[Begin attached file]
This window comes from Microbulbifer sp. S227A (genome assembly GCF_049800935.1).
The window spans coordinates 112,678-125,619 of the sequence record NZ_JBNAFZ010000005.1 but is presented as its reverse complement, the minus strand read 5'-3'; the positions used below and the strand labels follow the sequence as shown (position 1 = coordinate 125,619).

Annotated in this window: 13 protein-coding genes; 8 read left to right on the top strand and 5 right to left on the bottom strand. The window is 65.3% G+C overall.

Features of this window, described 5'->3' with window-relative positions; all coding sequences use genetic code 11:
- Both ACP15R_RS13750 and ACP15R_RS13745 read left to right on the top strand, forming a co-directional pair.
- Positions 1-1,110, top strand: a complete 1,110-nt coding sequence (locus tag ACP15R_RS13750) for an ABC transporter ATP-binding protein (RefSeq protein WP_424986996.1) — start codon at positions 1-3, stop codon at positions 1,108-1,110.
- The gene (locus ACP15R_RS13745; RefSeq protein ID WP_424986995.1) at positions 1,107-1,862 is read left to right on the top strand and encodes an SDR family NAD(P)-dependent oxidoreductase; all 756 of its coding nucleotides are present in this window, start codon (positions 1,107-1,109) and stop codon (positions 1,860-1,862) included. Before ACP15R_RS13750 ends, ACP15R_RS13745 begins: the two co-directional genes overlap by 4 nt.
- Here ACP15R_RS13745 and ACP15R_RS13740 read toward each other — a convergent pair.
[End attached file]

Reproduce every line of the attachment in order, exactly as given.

This window comes from Microbulbifer sp. S227A (genome assembly GCF_049800935.1).
The window spans coordinates 112,678-125,619 of the sequence record NZ_JBNAFZ010000005.1 but is presented as its reverse complement, the minus strand read 5'-3'; the positions used below and the strand labels follow the sequence as shown (position 1 = coordinate 125,619).

Annotated in this window: 13 protein-coding genes; 8 read left to right on the top strand and 5 right to left on the bottom strand. The window is 65.3% G+C overall.

Features of this window, described 5'->3' with window-relative positions; all coding sequences use genetic code 11:
- Both ACP15R_RS13750 and ACP15R_RS13745 read left to right on the top strand, forming a co-directional pair.
- Positions 1-1,110, top strand: a complete 1,110-nt coding sequence (locus tag ACP15R_RS13750) for an ABC transporter ATP-binding protein (RefSeq protein WP_424986996.1) — start codon at positions 1-3, stop codon at positions 1,108-1,110.
- The gene (locus ACP15R_RS13745; RefSeq protein ID WP_424986995.1) at positions 1,107-1,862 is read left to right on the top strand and encodes an SDR family NAD(P)-dependent oxidoreductase; all 756 of its coding nucleotides are present in this window, start codon (positions 1,107-1,109) and stop codon (positions 1,860-1,862) included. Before ACP15R_RS13750 ends, ACP15R_RS13745 begins: the two co-directional genes overlap by 4 nt.
- Here ACP15R_RS13745 and ACP15R_RS13740 read toward each other — a convergent pair.